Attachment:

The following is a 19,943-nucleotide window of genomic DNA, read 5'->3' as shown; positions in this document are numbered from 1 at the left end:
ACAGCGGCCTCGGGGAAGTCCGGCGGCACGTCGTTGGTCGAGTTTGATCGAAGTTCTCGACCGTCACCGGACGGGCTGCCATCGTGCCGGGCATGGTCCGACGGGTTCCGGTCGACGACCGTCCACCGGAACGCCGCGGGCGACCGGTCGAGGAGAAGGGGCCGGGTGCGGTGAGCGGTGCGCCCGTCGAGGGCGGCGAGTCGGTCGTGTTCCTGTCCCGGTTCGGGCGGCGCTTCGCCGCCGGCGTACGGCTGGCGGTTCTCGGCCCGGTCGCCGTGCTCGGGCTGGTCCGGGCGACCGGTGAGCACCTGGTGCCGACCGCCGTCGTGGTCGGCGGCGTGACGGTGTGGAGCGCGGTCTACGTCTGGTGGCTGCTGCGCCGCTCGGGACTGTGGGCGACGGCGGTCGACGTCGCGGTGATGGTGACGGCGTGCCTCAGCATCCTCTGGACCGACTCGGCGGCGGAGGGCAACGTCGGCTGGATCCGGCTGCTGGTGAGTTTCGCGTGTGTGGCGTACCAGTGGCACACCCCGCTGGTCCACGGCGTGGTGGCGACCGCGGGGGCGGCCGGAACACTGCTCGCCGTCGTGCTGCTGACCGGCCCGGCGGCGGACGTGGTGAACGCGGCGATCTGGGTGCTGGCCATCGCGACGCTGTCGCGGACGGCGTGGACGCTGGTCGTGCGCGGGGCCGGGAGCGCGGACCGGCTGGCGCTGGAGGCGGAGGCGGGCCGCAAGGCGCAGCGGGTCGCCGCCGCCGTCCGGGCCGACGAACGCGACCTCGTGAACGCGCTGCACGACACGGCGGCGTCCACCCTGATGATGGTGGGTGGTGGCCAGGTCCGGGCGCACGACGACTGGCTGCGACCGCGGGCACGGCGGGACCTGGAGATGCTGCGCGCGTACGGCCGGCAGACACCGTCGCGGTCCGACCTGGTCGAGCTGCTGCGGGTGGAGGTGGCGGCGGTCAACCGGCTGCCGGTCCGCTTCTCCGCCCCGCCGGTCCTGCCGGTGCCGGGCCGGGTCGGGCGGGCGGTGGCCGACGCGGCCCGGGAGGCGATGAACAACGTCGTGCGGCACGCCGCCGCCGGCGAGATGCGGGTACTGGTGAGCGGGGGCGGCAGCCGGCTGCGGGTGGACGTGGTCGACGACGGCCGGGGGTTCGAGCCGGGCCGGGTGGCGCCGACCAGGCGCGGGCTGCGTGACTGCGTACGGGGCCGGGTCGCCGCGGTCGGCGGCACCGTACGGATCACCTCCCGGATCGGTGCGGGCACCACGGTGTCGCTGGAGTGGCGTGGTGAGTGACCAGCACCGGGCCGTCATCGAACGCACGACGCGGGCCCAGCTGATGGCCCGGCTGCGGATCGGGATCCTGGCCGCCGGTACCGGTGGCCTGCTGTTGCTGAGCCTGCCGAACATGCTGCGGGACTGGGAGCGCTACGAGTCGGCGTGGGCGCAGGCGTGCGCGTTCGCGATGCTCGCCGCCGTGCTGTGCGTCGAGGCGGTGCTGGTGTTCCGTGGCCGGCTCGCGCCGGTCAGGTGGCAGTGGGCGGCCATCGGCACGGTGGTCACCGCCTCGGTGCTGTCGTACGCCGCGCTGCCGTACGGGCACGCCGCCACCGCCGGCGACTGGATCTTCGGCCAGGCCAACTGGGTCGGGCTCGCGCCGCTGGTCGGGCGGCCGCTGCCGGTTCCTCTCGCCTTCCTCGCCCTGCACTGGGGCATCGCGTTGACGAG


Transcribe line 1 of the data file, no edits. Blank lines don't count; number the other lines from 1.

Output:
The following is a 19,943-nucleotide window of genomic DNA, read 5'->3' as shown; positions in this document are numbered from 1 at the left end: